The Tax Man Should Cometh

Article excerpt

Byline: Ezra Klein

How I learned to stop worrying and love audits.

I come not to bury IRS agents but to praise them. That's not a popular argument coming so soon after tax day. In fact, it's not a popular argument in American politics, period. But I'm not here to win friends. I just want to pay less in taxes.

You can generally judge exactly how unpopular something is by a political party's desire to tie the opposition to it. So it's telling that the GOP is now attacking Obama's health-care law because it will -- create jobs at the IRS (and I thought they were worried about unemployment?). "You can't run," warned the grim announcer on a recent RNC advertisement. "There is no place to hide. Over the next few years, IRS agents will begin to multiply." Newt Gingrich was kind enough to offer up numbers. "One of the things in the health bill is 16,000 additional IRS agents," he warned.

As FactCheck.org exhaustively showed, that's not "one of the things in the health bill." Actually, there's virtually nothing in Gingrich's statement that's true. The bill does not say the IRS should hire 16,000 new agents. That's from a press release from the Republican staff on the House Ways and Means Committee that was a misleading extrapolation from a Congressional Budget Office report. The CBO report said that the IRS would need $5 billion to $10 billion to administer the bill. Republicans took $10 billion, divided by the cost of an agent's salary, and said the bill would employ that many agents. Apparently, none of these people need desks. Or office space. Or special IRS badges.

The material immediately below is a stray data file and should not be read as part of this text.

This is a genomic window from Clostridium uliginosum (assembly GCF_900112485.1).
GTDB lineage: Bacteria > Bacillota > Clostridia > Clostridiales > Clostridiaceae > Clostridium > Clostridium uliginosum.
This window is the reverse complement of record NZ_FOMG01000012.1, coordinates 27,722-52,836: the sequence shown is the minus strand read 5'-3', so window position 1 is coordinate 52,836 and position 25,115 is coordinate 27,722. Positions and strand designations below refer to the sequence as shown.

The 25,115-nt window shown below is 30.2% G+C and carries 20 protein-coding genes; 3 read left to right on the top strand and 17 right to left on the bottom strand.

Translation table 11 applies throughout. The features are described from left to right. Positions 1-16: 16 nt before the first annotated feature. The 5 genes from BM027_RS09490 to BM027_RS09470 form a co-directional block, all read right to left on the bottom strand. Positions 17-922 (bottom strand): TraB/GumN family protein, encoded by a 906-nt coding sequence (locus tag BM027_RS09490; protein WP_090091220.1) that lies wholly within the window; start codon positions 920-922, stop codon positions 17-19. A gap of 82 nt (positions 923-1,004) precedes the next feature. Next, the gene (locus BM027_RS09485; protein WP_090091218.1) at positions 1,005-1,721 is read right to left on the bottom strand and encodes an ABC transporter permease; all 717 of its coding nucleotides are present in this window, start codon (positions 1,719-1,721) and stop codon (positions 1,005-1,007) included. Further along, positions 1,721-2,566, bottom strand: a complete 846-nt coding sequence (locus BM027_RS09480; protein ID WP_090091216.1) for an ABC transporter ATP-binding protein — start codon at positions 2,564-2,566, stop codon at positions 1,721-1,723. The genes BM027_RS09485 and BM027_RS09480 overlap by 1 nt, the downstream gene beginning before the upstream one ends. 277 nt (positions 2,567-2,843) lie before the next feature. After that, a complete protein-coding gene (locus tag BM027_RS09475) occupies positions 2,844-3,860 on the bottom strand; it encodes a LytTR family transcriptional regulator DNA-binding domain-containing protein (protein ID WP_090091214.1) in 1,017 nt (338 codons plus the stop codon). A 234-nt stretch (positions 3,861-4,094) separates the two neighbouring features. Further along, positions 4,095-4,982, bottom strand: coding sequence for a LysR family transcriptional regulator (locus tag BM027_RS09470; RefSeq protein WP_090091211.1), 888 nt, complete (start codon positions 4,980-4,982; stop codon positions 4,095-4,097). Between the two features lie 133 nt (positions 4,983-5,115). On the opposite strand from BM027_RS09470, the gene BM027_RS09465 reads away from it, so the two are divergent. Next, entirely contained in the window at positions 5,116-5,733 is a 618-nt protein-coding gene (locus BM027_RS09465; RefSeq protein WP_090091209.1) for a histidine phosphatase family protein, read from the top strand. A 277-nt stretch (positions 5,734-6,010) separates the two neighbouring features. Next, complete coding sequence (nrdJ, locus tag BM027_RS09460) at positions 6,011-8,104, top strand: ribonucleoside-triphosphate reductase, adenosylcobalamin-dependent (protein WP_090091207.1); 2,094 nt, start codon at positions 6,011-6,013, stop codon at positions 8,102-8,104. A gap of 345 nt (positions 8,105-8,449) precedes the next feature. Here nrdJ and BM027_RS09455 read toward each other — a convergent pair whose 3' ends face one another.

In reality, the bill won't require hiring many new agents. Most of the new work will be administering tax credits to low-income individuals and small businesses. That's a job done by IRS employees, not "agents." But misleading math aside, it's worth challenging our apparent consensus that IRS agents should be viewed with the same fearful contempt we normally reserve for bookies and investment bankers.

Every year the IRS collects data on "the tax gap." The tax gap is the difference between the taxes the agency knows it's owed and the taxes the agency has actually been paid. In fiscal year 2008, the tax gap was $345 billion. …